- By Josh Rogin
Josh Rogin covers national security and foreign policy and writes the daily Web column The Cable. His column appears bi-weekly in the print edition of The Washington Post. He can be reached for comments or tips at email@example.com.
Previously, Josh covered defense and foreign policy as a staff writer for Congressional Quarterly, writing extensively on Iraq, Afghanistan, Guantánamo Bay, U.S.-Asia relations, defense budgeting and appropriations, and the defense lobbying and contracting industries. Prior to that, he covered military modernization, cyber warfare, space, and missile defense for Federal Computer Week Magazine. He has also served as Pentagon Staff Reporter for the Asahi Shimbun, Japan's leading daily newspaper, in its Washington, D.C., bureau, where he reported on U.S.-Japan relations, Chinese military modernization, the North Korean nuclear crisis, and more.
A graduate of George Washington University's Elliott School of International Affairs, Josh lived in Yokohama, Japan, and studied at Tokyo's Sophia University. He speaks conversational Japanese and has reported from the region. He has also worked at the House International Relations Committee, the Embassy of Japan, and the Brookings Institution.
Josh's reporting has been featured on CNN, MSNBC, C-Span, CBS, ABC, NPR, WTOP, and several other outlets. He was a 2008-2009 National Press Foundation's Paul Miller Washington Reporting Fellow, 2009 military reporting fellow with the Knight Center for Specialized Journalism and the 2011 recipient of the InterAction Award for Excellence in International Reporting. He hails from Philadelphia and lives in Washington, D.C.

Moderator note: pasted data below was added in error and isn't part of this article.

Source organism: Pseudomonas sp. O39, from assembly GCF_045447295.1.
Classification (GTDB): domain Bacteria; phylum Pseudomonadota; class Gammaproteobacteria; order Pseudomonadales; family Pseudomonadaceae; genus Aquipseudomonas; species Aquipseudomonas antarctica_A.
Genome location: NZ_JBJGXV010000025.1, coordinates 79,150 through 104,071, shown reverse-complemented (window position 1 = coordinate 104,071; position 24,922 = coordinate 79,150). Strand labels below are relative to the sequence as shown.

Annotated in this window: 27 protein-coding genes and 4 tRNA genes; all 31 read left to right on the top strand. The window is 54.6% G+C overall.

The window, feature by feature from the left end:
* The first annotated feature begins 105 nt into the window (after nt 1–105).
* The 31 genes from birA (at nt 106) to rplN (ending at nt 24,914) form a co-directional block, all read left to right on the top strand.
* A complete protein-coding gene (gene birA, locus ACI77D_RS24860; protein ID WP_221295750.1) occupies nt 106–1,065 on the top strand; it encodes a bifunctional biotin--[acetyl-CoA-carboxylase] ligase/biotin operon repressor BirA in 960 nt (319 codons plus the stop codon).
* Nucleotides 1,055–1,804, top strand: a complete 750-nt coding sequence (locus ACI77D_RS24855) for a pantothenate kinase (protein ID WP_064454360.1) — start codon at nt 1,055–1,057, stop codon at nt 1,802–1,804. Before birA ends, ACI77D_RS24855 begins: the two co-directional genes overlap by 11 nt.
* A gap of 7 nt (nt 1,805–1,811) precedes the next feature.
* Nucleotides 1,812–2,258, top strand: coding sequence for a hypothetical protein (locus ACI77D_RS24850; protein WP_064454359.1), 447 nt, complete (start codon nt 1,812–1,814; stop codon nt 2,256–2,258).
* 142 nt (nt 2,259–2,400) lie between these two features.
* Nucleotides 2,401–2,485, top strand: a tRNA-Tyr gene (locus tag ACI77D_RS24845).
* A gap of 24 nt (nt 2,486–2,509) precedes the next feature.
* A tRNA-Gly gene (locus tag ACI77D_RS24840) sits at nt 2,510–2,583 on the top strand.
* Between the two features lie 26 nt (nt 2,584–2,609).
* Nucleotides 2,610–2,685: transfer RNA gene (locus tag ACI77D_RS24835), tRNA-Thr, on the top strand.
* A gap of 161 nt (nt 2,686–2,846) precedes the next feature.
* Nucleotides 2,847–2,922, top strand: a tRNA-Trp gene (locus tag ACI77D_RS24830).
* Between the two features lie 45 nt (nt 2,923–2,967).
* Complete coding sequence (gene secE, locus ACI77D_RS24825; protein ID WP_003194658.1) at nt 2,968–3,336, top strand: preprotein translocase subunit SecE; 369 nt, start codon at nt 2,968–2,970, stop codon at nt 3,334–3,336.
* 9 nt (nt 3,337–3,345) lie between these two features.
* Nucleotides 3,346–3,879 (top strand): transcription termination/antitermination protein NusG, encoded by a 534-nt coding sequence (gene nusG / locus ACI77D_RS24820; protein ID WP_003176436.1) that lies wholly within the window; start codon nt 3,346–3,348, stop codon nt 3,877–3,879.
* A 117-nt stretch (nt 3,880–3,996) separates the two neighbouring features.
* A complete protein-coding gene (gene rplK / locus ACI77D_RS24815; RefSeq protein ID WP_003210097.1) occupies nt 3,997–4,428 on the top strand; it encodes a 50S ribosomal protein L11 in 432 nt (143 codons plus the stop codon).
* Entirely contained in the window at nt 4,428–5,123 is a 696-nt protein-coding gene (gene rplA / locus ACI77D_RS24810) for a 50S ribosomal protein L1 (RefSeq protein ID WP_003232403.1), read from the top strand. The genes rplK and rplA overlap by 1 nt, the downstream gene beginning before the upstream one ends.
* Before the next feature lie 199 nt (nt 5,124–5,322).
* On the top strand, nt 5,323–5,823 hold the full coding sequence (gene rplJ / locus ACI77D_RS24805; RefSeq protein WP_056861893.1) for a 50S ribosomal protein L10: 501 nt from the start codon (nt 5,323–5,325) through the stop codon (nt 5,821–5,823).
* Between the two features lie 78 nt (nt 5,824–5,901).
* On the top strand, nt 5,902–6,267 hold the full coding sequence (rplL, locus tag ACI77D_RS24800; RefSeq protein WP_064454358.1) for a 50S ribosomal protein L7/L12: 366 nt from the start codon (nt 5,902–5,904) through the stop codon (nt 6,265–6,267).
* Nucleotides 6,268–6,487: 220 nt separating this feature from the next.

The Senate voted 62-37 Thursday to approve the nomination of Maria Carmen Aponte to be the U.S. ambassador to El Salvador, roughly six months after they rejected her nomination in a vote last December.
Aponte had been sent to El Salvador in late 2010 as ambassador through a recess appointment because her nomination was held up by Sens. Jim DeMint (R-SC) and Marco Rubio (R-FL). DeMint had been demanding more information about Aponte’s long-ago romance with Roberto Tamayo, a Cuban-born insurance salesman who was alleged to have ties to both the FBI and Castro’s intelligence apparatus.
Her recess appointment expired at the end of 2011 and a late December effort to confirm her, led by Sen. Robert Menendez (D-NJ) and Senate Majority Leader Harry Reid (D-NV) failed. Aponte had to return to Washington and leave her post.
Since December, Hispanic and Puerto Rican advocacy groups have been upping the pressure on Republican senators to abandon their opposition to the Aponte nomination. Congressional sources said that Rubio was confronted by these groups as well as multiple major donors over the issue.
"Senator Marco Rubio’s support will be key to overcoming these hurdles and getting Ambassador Aponte confirmed. Without his backing, the U.S. will lose a stellar diplomat in an important part of the world," read a call to action by the National Hispanic Leadership Agenda.
In today’s vote, Rubio switched sides and voted for Aponte’s confirmation.
Other GOP senators who switched over to support Aponte were Sen. Kelly Ayotte (R-NH) and Sen. Richard Lugar (R-IL), who has little to lose by bucking his caucus now that he has been voted out of his Senate seat. Still 37 Republican senators voted against Aponte.
After the vote, Reid said that the White House had been intensely engaged over the last few weeks on the Aponte nomination. For the White House, the nomination is a way to show support for and connections with the Hispanic community in an election year.
"I’m so glad she will be able to renew her old job," said Reid. "She’s an excellent ambassador. She served with distinction and that’s why she was confirmed today."